Medicaid cuts would be dangerous for working Kentuckians and their families

May 26, 2023 5:30 am

U.S. House Speaker Kevin McCarthy, a California Republican, speaks with reporters about the debt limit and government funding negotiations outside the Capitol on Thursday, May 25, 2023. (Jennifer Shutt/States Newsroom)

Health care continues to be too expensive for far too many people in our commonwealth.  Medical bills are a leading cause of debt in Kentucky and many families are already making difficult sacrifices during these uncertain economic times. Making matters worse, there is a dangerous effort underway in Washington, D.C. that puts tens of millions of people at risk of losing their health insurance.

Instead of paying for the programs and resources Congress already agreed to provide to us, House Speaker Kevin McCarthy went to Wall Street to deliver the message that he would protect corporate interests at the expense of working families. And he’s doing just that by threatening to hold our economy hostage if cuts to vital programs like Medicaid aren’t made.

These cuts wouldn’t impact everyone equally. People with chronic health conditions, rural Kentuckians, and households with the lowest incomes have the most to lose. Children are also at risk of losing coverage if efforts to cut Medicaid succeed. Due to longstanding and discriminatory policies in our country, communities of color would be hit hardest, deepening inequity and limiting economic mobility for those that already face the largest barriers to care.

The proposed cuts would put health insurance coverage on the chopping block for 574,000 Kentuckians, putting their health and their livelihoods at risk. Only one state — Arkansas —  ever implemented a similar policy and the immediate effects were clear. Nearly one  in four enrolled adults lost health coverage before the requirements were vacated by a court. There continues to be no evidence the effort increased employment or achieved what policymakers said it would.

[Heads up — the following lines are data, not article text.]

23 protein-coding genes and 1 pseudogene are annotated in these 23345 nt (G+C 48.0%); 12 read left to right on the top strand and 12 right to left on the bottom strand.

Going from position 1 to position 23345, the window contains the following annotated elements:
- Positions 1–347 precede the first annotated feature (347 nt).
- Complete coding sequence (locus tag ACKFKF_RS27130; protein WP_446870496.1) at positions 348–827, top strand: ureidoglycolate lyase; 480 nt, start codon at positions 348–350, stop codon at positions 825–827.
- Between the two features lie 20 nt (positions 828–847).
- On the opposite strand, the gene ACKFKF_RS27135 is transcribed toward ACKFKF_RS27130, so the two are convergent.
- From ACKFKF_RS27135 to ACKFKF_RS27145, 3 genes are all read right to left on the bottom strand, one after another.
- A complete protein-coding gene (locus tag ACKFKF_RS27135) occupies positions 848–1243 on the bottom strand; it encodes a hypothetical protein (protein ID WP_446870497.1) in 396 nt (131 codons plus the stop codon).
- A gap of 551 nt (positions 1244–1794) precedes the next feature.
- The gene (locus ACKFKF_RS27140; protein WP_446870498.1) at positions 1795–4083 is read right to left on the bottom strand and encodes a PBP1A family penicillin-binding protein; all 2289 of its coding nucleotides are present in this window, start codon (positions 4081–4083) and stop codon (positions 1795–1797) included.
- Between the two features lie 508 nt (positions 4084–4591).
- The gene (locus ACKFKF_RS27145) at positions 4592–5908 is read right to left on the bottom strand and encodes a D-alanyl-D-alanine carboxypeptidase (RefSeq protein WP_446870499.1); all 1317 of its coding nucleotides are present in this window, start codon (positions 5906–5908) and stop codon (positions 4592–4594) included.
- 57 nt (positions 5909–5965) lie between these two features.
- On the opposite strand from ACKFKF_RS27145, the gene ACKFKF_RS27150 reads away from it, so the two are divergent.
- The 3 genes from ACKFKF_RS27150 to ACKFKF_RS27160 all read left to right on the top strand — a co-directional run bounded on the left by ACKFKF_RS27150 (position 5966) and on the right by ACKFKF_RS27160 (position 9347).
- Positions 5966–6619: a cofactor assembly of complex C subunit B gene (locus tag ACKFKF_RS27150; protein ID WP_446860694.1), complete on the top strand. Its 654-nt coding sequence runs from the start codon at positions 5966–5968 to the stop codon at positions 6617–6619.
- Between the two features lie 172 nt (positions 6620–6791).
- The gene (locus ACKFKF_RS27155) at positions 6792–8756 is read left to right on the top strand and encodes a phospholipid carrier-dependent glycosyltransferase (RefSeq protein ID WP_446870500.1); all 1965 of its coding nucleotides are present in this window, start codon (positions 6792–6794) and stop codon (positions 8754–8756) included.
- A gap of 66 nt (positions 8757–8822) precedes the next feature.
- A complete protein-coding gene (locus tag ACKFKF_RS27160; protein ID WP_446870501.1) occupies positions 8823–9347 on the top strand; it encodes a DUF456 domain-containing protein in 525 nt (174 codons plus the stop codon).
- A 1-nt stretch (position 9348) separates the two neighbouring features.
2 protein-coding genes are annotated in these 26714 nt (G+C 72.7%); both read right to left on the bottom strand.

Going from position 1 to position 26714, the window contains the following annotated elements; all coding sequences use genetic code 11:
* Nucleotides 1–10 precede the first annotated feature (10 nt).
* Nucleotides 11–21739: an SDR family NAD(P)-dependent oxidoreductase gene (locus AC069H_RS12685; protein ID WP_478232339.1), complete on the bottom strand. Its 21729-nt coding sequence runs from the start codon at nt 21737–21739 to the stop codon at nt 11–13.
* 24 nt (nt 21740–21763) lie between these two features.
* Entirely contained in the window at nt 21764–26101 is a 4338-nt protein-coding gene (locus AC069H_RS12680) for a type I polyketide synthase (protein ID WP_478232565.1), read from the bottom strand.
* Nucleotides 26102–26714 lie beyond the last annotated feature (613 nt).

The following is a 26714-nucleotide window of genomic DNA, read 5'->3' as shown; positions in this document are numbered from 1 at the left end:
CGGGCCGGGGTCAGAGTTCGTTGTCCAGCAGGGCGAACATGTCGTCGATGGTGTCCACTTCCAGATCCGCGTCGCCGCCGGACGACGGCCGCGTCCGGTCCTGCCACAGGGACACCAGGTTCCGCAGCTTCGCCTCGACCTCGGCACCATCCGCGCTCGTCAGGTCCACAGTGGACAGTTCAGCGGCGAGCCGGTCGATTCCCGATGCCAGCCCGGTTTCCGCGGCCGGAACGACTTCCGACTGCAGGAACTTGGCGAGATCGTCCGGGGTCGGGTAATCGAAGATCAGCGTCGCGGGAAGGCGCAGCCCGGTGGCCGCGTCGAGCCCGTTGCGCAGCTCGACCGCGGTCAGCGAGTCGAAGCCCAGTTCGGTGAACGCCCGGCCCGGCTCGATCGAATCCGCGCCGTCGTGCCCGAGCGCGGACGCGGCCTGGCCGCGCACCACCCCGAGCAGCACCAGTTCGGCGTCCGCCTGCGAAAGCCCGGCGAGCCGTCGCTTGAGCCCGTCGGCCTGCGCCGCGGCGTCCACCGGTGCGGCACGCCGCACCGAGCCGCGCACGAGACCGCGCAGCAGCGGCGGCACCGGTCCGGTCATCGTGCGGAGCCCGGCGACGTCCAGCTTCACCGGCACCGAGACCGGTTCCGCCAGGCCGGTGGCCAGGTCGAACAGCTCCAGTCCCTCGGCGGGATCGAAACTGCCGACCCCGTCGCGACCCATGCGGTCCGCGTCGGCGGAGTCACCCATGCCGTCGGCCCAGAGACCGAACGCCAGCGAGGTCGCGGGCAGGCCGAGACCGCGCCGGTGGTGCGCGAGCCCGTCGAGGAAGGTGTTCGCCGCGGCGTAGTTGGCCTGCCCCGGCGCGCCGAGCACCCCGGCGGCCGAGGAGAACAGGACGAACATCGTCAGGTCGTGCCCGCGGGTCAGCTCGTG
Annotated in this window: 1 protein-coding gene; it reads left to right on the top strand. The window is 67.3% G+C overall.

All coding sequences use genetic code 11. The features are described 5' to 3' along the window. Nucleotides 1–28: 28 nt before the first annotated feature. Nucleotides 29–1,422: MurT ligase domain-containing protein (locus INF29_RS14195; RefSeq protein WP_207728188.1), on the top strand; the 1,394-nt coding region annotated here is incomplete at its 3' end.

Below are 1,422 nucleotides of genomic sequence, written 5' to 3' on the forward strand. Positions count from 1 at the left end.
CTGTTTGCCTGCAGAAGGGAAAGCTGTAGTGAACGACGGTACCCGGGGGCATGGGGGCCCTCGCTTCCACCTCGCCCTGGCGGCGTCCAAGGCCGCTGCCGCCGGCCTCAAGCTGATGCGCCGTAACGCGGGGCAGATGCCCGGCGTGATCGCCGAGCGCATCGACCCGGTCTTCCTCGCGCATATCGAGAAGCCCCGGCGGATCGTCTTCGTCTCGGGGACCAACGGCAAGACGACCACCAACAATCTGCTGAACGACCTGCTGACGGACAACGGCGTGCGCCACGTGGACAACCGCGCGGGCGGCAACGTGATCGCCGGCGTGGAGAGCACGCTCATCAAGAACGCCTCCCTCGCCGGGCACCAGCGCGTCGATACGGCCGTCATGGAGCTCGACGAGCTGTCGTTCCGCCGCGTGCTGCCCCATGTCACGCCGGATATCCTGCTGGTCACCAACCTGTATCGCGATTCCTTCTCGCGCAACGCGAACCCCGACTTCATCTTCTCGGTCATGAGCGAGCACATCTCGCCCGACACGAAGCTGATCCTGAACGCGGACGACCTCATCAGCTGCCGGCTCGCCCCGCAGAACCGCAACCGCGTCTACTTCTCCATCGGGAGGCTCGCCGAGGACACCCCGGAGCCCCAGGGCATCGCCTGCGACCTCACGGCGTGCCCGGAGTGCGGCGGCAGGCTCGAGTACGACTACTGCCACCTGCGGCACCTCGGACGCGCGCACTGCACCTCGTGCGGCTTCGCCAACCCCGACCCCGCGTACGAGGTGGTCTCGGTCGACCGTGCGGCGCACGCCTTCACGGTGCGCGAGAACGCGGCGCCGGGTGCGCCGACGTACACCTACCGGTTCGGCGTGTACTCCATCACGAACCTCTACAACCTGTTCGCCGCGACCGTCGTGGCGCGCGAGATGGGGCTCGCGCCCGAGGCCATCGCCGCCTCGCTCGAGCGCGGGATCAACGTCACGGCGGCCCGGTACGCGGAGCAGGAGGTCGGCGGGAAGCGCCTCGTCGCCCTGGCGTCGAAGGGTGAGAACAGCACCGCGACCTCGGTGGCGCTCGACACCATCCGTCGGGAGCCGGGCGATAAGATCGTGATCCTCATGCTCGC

This shouldn’t be acceptable. There is no evidence that adding more bureaucratic hurdles for people to get affordable health care works. In fact, Medicaid is a program that helps keep people with low-wage jobs healthy enough to work. Threatening that care is counterproductive.

Expanded access to affordable health care, including Medicaid, is one of the most impactful ways to support our families, improve our workforce and keep our economy strong. It’s a popular program that currently provides health coverage to 1.7 million people in Kentucky, including more than 600,000 children, people with disabilities and low-income workers who aren’t offered affordable coverage in jobs like daycare, retail, food service, construction and other essential work that keeps our economy running.

Many Kentucky families are struggling right now. And with inflation and rising costs of groceries, it’s a particularly dangerous time to start restricting programs like SNAP and Medicaid that low-income Kentuckians rely on to care for their families. Having enough income to meet basic needs and put nutritious food on the table are just as essential to our health as access to care. Proposals that take away people’s health coverage, food or housing by adding bureaucratic reporting requirements only exacerbate poor health.

No one should have to exhaust their life savings or lose their home just because they got sick. These proposed cuts would lead to more long-term costs, more uninsured families and more debt. Taking away health care from Kentuckians cannot be a political bargaining chip. And we need our state and federal lawmakers to listen to their constituents to improve coverage and care, not take it away or make it more difficult to obtain.

To protect Kentucky from detrimental health impacts, President Biden and congressional leaders must reject any proposals that take away vital services and income support from the people who count on it to meet their basic needs. 

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Emily Beauregard
Emily Beauregard

Emily Beauregard became the executive director for Kentucky Voices for Health after years of active health coalition membership. Prior to joining Kentucky Voices for Health, Beauregard served as director of planning and communications at the Kentucky Primary Care Association, where she worked on practice improvement, community development, policy advocacy, and communications with members and policy-makers. She previously served for five years at the Family Health Centers in Louisville as the health planner and refugee health coordinator. Beauregard holds a master’s degree in Public Health from the University of Illinois at Chicago.